It is hard to get through a newspaper these days without laying eyes on Vladimir Putin. Sixteen years after he first ascended to Prime Minister of Russia, the American (and international) press continues to wonder what to make of him. Some recent headlines reflect this confusion: “Putin Defends Russia’s Airstrikes in Syria” (BBC News); “Meanwhile, Putin is Also Arming Iran” (Wall Street Journal); “Vladimir Putin Calls Elton John, This Time For Real” (New York Times); “Vladimir Putin Scores Seven Goals in Epic Hockey Game” (Rolling Stone).
The strange combination of dark warnings and celebrity gossip works surprisingly well with the business models of modern media (and perhaps that isn’t an accident). But it isn’t truly the task of the daily news to parse the soul of a person, or the nation he rules: at PublicAffairs, we think of that as the job of an author who has devoted years, sometimes even a lifetime, to the study at hand.
And so our shelves are filled this fall with Russia books. This issue features an array of them, including an excerpt of Garry Kasparov’s fierce and tightly argued book, Winter is Coming, which shows the dire consequences of the Western failure to understand and contain Putin. We’ll also hear from Andrei Soldatov and Irina Borgan, authors of The Red Web, the story of “digital dictatorship” in Russia. And we’re looking ahead to Robert Service’s The End of the Cold War, an authoritative account of a watershed moment in world history. Finally, Peter Pomerantsev’s highly acclaimed Nothing is True and Everything is Possible, a dazzling tale of the surrealism of new-money Russia, comes out in paperback soon.
The voices collected here could hardly be more different: a mixture of anger, sarcasm, sobriety, and creativity. Yet there is an urgency that underlies all of them: their clarity of purpose, their humming narrative energy, and a steadily growing sense of tension. To live and work among these bright books has helped us see this pressing subject in its full dimension. We hope you’ll want to do the same.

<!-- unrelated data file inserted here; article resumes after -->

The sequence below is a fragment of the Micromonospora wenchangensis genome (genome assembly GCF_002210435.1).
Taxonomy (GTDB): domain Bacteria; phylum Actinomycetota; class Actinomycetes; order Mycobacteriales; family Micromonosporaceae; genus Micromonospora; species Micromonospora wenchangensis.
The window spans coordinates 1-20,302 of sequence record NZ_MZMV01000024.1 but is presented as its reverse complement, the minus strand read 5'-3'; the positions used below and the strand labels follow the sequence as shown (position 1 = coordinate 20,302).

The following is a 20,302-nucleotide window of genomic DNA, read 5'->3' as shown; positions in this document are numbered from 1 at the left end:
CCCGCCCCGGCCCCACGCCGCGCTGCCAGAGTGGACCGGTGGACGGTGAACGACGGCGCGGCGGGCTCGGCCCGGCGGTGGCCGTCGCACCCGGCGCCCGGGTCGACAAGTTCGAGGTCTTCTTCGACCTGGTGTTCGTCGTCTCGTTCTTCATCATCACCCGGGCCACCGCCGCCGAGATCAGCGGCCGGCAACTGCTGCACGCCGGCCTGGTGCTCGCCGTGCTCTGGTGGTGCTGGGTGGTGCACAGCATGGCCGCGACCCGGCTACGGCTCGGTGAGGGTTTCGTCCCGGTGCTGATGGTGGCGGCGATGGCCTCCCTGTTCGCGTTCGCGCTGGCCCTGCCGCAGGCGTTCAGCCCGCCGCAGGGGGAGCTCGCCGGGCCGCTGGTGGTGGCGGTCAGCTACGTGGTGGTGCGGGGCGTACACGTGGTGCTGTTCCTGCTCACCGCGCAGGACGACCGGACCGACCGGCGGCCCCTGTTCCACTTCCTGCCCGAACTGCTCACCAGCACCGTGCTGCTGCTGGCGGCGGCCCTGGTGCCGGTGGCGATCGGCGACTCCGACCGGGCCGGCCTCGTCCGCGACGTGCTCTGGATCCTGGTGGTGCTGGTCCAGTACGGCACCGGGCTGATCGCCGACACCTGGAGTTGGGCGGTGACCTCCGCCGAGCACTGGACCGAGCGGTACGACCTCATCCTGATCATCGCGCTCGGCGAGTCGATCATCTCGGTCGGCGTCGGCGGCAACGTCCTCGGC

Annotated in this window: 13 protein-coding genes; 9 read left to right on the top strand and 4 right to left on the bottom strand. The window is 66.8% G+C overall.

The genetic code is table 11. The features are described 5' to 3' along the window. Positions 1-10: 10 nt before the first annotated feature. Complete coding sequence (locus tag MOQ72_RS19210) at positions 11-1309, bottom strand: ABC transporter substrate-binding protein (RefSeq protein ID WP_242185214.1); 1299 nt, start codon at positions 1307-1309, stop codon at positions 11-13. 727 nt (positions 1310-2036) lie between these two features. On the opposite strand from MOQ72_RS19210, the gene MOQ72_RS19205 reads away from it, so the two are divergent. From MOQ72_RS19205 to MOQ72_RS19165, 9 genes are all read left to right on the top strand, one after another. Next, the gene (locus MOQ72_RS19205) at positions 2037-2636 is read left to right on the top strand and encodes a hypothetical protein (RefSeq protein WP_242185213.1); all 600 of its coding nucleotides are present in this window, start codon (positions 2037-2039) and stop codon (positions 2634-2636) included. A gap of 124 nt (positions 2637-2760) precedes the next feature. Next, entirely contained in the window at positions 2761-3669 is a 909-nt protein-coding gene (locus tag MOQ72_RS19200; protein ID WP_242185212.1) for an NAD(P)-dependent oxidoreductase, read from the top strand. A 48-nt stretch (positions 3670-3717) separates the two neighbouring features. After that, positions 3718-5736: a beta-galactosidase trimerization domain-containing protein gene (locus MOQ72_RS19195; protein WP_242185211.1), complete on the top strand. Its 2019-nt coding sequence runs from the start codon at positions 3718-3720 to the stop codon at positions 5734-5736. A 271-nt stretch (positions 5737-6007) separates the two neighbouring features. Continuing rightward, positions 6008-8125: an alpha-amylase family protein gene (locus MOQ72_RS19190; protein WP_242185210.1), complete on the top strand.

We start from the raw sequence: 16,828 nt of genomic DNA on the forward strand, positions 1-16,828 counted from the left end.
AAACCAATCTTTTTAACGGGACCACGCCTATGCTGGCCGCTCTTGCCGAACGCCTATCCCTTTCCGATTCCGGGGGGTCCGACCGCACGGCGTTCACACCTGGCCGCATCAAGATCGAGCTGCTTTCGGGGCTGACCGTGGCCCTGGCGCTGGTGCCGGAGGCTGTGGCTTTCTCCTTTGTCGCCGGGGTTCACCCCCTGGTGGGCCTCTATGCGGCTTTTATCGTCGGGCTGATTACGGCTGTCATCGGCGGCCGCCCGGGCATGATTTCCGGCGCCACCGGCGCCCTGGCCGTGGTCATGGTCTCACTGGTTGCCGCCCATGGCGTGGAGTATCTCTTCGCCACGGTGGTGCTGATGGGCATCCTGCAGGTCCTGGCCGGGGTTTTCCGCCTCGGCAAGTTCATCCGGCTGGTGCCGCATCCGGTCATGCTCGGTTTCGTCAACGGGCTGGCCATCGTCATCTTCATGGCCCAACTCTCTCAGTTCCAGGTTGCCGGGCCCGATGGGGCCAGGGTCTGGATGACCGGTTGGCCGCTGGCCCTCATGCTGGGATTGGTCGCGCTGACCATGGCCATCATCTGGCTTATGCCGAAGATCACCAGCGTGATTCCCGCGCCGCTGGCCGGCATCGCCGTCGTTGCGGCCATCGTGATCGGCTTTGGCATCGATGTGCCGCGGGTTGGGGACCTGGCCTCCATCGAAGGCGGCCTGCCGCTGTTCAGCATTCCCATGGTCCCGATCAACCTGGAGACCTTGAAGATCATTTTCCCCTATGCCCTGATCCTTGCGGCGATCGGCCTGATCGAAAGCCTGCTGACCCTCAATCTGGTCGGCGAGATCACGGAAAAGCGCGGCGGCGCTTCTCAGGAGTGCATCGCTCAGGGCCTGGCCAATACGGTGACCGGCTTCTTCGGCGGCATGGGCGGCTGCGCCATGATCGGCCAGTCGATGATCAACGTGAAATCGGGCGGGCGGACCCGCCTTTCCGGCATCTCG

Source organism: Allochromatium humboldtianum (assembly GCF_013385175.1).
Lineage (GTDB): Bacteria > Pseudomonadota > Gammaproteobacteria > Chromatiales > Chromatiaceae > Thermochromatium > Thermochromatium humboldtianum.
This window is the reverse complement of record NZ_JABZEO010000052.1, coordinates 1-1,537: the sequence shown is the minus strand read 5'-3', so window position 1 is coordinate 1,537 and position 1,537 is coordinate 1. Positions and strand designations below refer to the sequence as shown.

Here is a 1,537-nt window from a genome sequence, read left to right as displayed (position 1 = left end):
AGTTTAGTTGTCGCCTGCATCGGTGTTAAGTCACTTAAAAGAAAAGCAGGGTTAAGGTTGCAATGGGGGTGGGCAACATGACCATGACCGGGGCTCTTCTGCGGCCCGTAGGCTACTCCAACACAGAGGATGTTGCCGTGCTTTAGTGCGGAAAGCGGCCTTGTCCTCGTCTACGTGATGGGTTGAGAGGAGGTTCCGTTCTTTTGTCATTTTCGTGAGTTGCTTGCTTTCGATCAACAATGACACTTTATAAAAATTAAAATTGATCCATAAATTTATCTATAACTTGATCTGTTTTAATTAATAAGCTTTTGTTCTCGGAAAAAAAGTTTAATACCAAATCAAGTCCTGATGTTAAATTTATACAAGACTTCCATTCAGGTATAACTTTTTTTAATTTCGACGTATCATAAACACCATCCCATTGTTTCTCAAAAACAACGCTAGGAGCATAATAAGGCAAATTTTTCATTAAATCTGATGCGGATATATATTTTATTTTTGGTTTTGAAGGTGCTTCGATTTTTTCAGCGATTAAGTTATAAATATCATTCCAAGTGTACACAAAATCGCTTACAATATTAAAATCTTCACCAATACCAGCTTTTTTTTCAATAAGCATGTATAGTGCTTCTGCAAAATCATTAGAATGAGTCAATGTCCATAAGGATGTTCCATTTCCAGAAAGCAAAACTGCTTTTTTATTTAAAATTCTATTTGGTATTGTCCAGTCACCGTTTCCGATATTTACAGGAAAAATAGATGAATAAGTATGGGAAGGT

Putin’s dilemma gave those of us in the Russian opposition movement a brief glimmer of hope that the 2008 election could turn into an opportunity to change the course of the country. We knew the election itself would be rigged from start to finish, but we hoped exposing this corruption could lead to more people joining our cause. Russians were aware they were losing their freedoms under Putin, and they could still be sensitive about having their noses rubbed in it, as the massive 2011 protests later showed.
Putin’s decision was a tactical masterstroke. Instead of keeping the presidency himself, he endorsed his first deputy prime minister, the young Dmitry Medvedev, who was generally seen as far more liberal and pro-Western than his boss. The election was as predictable and rigged as could be expected, with Medvedev scoring a small fraction less than Putin had in 2004…Medvedev immediately named Putin his prime minister and the two men switched offices in a graceful pas de deux on the grave of Russian democracy. Four years later, Medvedev duly handed the presidency back to his master, having changed the constitution so Putin could now sit for two six-year terms. In the 2012 election even less effort was made to hide the fact that Russia had truly become a dictatorship once again.